In mining operations, water infiltration from the pit floor and/or from the pit wall causes problems of stability, adds delays in ore recovery and increases the cost of operations. For these reasons, hydrogeological studies are essential in helping to develop an efficient dewatering system and to control water infiltration.
Standard hydrogeological studies require field investigation works and analysis with the use of numerical models. Modeling allows for pit dewatering optimisation and allows to better understand several phenomenon. After the initial information has been gathered, field works are the starting point for any hydrogeological study. If the quality and accuracy of the information is not sufficient, the analysis conducted by means of the numerical model could lead to erroneous interpretation.
In the framework of a standard approach, field works usually include diamond drilling for core recovery, slug test, packer test, borehole flowmeter measurements and in some particular situations, a televiewer survey. All these standard approaches allow us to estimate hydraulic conductivity and assess the heterogeneity of the medium. However, none of these methods allows us to clearly identify water-bearing fractures and/or faults. In fact, it is well known that an area of high hydraulic conductivity is not necessarily a high water-bearing zone. This occurs when the fractured area is local and not connected with a water-bearing fracture, normally called trapped water. Picture 1 shows an example of trapped water; using traditional interpretation methods, this could be interpreted as being a high flow zone.
Figure 1: Example of High K zones, but with no natural flow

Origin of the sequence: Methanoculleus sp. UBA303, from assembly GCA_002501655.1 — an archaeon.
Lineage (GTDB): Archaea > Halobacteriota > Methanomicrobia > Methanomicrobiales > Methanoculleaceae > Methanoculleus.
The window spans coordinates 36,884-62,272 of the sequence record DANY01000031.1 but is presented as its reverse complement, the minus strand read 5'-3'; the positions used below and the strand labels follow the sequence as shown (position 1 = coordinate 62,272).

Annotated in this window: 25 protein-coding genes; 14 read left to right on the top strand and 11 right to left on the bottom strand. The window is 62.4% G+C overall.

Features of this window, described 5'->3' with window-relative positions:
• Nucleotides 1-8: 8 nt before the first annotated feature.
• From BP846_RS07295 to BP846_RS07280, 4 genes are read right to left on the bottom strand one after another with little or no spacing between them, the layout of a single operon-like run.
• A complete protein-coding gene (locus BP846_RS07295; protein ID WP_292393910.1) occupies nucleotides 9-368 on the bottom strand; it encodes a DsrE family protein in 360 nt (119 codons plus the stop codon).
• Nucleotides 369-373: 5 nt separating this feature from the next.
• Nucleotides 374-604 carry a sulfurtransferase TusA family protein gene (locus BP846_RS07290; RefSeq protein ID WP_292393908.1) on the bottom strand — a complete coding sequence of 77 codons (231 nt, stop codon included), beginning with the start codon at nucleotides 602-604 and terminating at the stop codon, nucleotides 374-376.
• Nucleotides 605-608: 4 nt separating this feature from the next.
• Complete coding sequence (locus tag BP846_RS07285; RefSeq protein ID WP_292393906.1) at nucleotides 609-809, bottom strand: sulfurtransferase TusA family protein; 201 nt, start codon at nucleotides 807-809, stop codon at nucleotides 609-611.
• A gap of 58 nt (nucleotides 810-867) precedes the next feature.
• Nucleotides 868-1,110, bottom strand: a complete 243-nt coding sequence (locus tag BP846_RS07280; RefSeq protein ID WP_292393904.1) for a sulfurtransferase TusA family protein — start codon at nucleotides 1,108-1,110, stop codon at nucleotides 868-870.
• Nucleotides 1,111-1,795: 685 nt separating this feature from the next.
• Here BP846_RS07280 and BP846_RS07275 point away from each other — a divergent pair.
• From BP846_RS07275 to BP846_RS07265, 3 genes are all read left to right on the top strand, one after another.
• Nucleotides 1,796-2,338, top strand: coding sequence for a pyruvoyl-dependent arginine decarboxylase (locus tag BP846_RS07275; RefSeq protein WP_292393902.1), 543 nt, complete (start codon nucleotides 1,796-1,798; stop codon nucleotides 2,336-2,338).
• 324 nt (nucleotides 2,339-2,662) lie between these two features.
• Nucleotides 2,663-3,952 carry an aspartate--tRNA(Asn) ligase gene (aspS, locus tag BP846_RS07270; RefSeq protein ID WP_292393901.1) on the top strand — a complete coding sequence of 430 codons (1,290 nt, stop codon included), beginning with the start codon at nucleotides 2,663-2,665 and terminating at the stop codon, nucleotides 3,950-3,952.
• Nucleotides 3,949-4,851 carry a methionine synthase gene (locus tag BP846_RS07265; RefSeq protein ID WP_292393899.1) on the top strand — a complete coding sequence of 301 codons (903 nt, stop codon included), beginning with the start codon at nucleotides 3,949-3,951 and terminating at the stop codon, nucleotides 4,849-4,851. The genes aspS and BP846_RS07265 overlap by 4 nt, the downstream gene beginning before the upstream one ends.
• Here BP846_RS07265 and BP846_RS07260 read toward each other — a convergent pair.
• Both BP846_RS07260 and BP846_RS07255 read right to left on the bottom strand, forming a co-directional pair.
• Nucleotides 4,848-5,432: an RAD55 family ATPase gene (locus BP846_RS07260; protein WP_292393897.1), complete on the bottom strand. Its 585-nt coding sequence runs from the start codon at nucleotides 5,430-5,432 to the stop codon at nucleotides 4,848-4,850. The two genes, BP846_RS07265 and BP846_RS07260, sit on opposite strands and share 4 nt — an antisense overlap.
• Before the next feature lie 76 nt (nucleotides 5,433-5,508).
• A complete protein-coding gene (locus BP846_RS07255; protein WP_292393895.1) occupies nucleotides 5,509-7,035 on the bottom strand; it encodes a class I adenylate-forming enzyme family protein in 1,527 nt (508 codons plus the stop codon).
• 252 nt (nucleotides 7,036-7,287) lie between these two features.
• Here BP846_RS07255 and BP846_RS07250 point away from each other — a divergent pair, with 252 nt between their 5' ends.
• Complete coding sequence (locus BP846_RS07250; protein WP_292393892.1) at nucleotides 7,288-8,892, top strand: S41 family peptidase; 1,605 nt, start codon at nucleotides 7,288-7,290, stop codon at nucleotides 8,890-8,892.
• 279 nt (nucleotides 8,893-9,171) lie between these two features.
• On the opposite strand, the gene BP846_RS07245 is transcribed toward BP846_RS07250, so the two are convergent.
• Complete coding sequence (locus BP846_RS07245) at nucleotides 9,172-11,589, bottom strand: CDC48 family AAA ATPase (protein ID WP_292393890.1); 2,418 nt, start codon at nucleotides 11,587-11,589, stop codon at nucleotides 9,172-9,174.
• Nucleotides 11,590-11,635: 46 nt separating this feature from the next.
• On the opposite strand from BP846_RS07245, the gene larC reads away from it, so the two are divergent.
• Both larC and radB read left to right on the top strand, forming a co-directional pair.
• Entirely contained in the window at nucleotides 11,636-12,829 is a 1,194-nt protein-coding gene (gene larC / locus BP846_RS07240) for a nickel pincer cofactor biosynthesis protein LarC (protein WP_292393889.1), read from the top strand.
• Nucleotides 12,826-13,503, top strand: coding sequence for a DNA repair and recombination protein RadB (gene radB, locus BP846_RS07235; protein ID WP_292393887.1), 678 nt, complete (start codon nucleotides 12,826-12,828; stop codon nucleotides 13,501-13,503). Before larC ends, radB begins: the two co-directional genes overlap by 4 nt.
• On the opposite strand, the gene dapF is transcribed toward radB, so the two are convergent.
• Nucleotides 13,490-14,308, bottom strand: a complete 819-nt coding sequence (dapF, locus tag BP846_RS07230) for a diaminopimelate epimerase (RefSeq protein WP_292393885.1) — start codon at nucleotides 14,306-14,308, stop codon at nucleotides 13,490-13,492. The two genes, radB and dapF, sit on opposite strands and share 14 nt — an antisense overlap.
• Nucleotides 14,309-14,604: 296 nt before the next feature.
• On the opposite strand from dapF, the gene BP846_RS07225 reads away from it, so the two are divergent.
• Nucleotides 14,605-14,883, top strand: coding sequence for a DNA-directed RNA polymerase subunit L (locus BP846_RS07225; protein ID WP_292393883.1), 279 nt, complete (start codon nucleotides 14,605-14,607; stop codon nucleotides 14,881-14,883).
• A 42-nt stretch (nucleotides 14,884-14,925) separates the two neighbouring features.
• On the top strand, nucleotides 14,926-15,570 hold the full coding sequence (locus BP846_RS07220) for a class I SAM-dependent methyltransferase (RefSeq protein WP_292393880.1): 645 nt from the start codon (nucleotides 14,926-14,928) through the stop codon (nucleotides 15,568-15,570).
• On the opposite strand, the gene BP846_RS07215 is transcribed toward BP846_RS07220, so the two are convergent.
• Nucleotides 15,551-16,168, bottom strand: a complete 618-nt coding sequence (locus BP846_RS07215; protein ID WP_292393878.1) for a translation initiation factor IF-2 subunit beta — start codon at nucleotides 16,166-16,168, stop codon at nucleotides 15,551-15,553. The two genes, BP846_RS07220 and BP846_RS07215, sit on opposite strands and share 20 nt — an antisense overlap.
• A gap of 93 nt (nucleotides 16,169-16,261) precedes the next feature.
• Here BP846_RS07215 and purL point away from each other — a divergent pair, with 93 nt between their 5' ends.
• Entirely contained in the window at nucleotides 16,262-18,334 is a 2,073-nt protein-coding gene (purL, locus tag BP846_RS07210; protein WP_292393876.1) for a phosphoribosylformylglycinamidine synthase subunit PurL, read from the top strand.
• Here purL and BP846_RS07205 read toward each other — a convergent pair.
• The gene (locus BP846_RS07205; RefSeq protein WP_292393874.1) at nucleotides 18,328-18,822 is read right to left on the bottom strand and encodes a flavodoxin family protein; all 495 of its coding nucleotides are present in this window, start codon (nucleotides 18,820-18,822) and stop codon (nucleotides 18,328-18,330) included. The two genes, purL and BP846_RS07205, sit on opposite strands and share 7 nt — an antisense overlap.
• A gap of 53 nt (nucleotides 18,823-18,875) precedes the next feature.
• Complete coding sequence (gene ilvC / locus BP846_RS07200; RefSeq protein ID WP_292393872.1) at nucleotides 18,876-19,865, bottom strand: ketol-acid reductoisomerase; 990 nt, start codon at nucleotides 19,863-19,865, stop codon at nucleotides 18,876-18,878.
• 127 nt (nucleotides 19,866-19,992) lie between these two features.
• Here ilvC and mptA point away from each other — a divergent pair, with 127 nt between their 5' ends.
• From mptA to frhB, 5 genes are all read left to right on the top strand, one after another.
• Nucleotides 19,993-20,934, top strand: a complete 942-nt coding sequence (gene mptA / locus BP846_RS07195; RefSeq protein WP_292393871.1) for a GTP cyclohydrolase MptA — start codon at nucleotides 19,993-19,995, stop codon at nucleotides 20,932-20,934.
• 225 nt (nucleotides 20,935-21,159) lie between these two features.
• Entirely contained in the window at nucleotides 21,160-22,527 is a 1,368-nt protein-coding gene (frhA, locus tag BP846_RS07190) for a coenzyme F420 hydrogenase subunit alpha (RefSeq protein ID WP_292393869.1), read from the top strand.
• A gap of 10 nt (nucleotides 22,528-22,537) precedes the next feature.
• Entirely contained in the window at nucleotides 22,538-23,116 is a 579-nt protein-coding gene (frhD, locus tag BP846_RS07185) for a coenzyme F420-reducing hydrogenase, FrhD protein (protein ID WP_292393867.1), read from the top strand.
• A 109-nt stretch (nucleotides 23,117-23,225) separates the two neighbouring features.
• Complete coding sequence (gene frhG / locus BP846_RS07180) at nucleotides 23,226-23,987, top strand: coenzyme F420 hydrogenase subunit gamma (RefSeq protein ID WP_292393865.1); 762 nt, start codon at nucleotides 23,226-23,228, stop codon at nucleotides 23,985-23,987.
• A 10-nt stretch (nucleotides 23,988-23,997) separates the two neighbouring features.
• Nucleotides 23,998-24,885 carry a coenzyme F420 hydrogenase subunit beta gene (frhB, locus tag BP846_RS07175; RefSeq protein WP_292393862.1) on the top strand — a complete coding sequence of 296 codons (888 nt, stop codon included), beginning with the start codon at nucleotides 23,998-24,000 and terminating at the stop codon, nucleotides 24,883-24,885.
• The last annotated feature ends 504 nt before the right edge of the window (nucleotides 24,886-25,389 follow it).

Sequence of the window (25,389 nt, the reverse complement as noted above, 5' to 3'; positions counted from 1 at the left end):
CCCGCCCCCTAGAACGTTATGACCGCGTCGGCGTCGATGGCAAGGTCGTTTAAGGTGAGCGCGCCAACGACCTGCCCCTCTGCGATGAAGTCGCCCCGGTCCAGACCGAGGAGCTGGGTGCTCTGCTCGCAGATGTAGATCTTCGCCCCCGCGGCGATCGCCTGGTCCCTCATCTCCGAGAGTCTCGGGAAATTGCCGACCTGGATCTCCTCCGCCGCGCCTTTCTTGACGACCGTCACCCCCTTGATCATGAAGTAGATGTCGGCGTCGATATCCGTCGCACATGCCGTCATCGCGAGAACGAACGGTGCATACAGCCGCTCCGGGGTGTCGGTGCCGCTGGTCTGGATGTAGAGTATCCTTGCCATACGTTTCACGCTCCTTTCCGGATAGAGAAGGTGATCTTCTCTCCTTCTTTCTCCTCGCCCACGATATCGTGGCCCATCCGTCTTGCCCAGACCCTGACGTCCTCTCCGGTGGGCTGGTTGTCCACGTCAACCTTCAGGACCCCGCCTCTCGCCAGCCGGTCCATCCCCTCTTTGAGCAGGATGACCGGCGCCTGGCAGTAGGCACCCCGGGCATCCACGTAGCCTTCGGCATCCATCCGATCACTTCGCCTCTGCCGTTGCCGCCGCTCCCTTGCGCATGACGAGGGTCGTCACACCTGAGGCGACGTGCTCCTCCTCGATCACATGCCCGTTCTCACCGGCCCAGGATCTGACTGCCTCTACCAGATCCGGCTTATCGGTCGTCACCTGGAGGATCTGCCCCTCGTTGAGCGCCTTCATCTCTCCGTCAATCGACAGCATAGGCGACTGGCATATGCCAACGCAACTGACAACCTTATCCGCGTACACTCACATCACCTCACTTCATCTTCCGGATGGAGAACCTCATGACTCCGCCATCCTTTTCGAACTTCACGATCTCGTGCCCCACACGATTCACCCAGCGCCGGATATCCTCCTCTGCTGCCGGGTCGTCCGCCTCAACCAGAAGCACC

Figure 1 illustrates two zones of fractures crossed by a vertical drill hole. The upper fractured zone appears very permeable, based on the description of the rock, and the lower fault could be water-bearing as well. Traditional tests (packer, flow meter, etc.) would give high K values for these two fracture areas. In this diagram, only the lower fracture would be water-bearing, because the extent of the fault is wide and connected with another regional fault system. The upper fracture area appears very water-bearing, but the fractures are isolated and the water is trapped. Because of the limited area of influence of packer testing and/or borehole flowmeter test (5-10m), it is probable that this upper fracture area is producing a high K value. This is one of the main reasons why Profile Tracer Testing has been developed and adapted by our firm.
For an efficient dewatering/depressurization program, targeting the contrasting flow zones is the key for optimisation and cost reduction.
A Profile TT is an application recently adapted by our firm. The concept is very simple; it consists of mixing a tracer as uniformly as possible in a single open hole (for example, a diamond drill hole for exploration purposes). Once the tracer is mixed in the hole, the concentration is measured at different periods of time in the same vertical borehole. Profiles of concentration are created and variations of concentrations indicate the location of the natural active flow zone. In fact, where concentrations decrease, it means that flow is present. Figure 2 shows an example of this technique.